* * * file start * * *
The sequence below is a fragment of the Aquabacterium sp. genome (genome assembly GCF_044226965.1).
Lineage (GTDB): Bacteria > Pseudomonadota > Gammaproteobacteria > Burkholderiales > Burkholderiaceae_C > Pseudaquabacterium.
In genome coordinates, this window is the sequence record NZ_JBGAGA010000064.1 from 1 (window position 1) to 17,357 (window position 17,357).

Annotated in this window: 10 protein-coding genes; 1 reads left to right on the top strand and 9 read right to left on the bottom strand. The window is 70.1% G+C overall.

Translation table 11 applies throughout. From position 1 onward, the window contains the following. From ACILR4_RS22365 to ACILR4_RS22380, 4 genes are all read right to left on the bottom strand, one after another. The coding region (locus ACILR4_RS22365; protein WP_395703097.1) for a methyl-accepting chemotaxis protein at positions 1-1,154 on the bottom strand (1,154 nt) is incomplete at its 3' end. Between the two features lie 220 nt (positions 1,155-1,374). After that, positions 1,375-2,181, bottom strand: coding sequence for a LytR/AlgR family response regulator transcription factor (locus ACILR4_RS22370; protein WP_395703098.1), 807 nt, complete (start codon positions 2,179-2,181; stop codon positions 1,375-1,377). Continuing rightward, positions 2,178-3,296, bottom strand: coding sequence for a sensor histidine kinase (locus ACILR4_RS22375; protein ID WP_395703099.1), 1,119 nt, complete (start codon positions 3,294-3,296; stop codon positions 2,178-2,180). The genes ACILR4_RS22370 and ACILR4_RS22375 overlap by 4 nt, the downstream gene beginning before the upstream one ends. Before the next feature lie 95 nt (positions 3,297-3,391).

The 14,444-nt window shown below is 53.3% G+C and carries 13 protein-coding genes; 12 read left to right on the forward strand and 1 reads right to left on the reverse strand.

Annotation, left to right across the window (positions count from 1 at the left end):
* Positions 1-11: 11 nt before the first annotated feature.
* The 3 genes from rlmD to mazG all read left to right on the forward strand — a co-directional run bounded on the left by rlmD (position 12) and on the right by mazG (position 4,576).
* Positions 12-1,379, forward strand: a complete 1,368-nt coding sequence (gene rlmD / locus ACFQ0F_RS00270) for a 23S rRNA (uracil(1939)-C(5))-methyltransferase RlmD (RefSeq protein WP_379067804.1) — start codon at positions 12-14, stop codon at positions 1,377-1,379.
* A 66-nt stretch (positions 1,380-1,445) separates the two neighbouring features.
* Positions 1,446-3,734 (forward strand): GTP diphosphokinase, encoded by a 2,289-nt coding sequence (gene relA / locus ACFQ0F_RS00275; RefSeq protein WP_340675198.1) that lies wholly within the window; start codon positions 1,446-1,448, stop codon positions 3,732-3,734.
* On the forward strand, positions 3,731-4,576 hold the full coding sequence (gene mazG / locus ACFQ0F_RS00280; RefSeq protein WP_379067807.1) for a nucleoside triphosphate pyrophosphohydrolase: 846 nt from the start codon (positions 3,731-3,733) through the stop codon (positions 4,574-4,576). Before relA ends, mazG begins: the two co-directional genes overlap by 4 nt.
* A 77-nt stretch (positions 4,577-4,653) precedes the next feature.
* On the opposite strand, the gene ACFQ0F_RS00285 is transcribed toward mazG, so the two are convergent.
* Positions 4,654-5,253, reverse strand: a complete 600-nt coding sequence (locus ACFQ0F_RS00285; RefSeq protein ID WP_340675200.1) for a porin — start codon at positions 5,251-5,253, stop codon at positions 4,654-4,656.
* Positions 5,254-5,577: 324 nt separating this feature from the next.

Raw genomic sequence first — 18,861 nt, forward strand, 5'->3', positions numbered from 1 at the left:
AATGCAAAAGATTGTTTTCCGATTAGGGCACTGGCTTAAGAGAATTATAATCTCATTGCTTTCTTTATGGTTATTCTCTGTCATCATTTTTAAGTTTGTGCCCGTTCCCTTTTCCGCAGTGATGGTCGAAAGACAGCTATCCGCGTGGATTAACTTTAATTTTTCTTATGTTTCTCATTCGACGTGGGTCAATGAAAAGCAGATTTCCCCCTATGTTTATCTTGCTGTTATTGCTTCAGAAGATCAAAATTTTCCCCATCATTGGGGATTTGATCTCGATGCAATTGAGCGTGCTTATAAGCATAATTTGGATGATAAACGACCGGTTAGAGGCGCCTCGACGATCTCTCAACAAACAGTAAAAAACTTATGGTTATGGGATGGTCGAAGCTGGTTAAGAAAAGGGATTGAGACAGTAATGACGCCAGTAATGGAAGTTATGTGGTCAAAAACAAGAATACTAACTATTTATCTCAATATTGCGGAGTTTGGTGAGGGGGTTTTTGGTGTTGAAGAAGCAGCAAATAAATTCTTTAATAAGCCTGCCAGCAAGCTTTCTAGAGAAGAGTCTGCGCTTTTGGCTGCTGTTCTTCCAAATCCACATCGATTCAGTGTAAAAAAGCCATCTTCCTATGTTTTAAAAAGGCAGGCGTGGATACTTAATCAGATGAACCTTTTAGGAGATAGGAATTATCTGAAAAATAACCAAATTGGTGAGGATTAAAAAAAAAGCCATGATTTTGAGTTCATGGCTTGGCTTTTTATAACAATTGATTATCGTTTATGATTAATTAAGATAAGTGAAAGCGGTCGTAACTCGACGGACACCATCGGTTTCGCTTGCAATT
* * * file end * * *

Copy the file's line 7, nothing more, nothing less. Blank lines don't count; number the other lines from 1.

Annotation, left to right across the window (positions count from 1 at the left end):